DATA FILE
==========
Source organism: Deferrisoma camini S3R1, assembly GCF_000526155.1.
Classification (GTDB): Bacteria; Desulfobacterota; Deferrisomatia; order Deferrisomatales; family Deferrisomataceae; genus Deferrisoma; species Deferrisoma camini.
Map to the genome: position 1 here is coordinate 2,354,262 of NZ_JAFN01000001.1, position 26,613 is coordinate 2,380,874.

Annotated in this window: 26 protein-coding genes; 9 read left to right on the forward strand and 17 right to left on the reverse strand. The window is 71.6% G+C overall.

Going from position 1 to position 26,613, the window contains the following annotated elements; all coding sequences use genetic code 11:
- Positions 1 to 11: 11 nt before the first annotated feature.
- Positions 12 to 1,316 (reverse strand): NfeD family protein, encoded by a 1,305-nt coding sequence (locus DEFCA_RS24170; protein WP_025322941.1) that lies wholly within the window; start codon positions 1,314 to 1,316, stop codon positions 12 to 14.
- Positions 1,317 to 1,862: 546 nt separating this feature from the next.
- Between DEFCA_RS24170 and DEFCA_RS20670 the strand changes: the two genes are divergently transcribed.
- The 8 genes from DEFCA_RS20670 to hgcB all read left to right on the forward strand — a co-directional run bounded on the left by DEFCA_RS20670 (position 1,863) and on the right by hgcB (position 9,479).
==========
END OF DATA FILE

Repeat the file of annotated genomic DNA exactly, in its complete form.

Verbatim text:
Source organism: Deferrisoma camini S3R1, assembly GCF_000526155.1.
Classification (GTDB): Bacteria; Desulfobacterota; Deferrisomatia; order Deferrisomatales; family Deferrisomataceae; genus Deferrisoma; species Deferrisoma camini.
Map to the genome: position 1 here is coordinate 2,354,262 of NZ_JAFN01000001.1, position 26,613 is coordinate 2,380,874.

Annotated in this window: 26 protein-coding genes; 9 read left to right on the forward strand and 17 right to left on the reverse strand. The window is 71.6% G+C overall.

Going from position 1 to position 26,613, the window contains the following annotated elements; all coding sequences use genetic code 11:
- Positions 1 to 11: 11 nt before the first annotated feature.
- Positions 12 to 1,316 (reverse strand): NfeD family protein, encoded by a 1,305-nt coding sequence (locus DEFCA_RS24170; protein WP_025322941.1) that lies wholly within the window; start codon positions 1,314 to 1,316, stop codon positions 12 to 14.
- Positions 1,317 to 1,862: 546 nt separating this feature from the next.
- Between DEFCA_RS24170 and DEFCA_RS20670 the strand changes: the two genes are divergently transcribed.
- The 8 genes from DEFCA_RS20670 to hgcB all read left to right on the forward strand — a co-directional run bounded on the left by DEFCA_RS20670 (position 1,863) and on the right by hgcB (position 9,479).